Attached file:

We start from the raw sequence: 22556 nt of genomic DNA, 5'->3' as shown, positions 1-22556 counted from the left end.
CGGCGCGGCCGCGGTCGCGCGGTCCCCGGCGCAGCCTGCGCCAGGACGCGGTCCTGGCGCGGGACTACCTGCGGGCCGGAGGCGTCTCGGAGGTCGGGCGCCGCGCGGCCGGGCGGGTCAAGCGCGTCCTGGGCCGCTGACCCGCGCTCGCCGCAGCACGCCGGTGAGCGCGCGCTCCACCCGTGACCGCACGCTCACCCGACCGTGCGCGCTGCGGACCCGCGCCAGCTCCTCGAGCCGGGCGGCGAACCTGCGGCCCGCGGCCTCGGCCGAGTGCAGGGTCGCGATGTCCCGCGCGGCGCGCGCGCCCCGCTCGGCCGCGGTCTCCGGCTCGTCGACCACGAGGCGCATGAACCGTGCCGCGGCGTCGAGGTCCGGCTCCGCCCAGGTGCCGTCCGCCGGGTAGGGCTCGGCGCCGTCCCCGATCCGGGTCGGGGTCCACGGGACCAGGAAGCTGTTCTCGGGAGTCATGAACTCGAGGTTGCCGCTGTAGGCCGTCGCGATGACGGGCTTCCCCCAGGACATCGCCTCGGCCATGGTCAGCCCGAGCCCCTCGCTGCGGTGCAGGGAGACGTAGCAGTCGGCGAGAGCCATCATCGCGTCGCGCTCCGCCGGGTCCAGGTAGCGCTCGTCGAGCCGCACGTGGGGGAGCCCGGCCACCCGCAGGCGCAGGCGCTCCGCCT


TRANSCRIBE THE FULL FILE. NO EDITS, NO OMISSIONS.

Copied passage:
We start from the raw sequence: 22556 nt of genomic DNA, 5'->3' as shown, positions 1-22556 counted from the left end.
CGGCGCGGCCGCGGTCGCGCGGTCCCCGGCGCAGCCTGCGCCAGGACGCGGTCCTGGCGCGGGACTACCTGCGGGCCGGAGGCGTCTCGGAGGTCGGGCGCCGCGCGGCCGGGCGGGTCAAGCGCGTCCTGGGCCGCTGACCCGCGCTCGCCGCAGCACGCCGGTGAGCGCGCGCTCCACCCGTGACCGCACGCTCACCCGACCGTGCGCGCTGCGGACCCGCGCCAGCTCCTCGAGCCGGGCGGCGAACCTGCGGCCCGCGGCCTCGGCCGAGTGCAGGGTCGCGATGTCCCGCGCGGCGCGCGCGCCCCGCTCGGCCGCGGTCTCCGGCTCGTCGACCACGAGGCGCATGAACCGTGCCGCGGCGTCGAGGTCCGGCTCCGCCCAGGTGCCGTCCGCCGGGTAGGGCTCGGCGCCGTCCCCGATCCGGGTCGGGGTCCACGGGACCAGGAAGCTGTTCTCGGGAGTCATGAACTCGAGGTTGCCGCTGTAGGCCGTCGCGATGACGGGCTTCCCCCAGGACATCGCCTCGGCCATGGTCAGCCCGAGCCCCTCGCTGCGGTGCAGGGAGACGTAGCAGTCGGCGAGAGCCATCATCGCGTCGCGCTCCGCCGGGTCCAGGTAGCGCTCGTCGAGCCGCACGTGGGGGAGCCCGGCCACCCGCAGGCGCAGGCGCTCCGCCT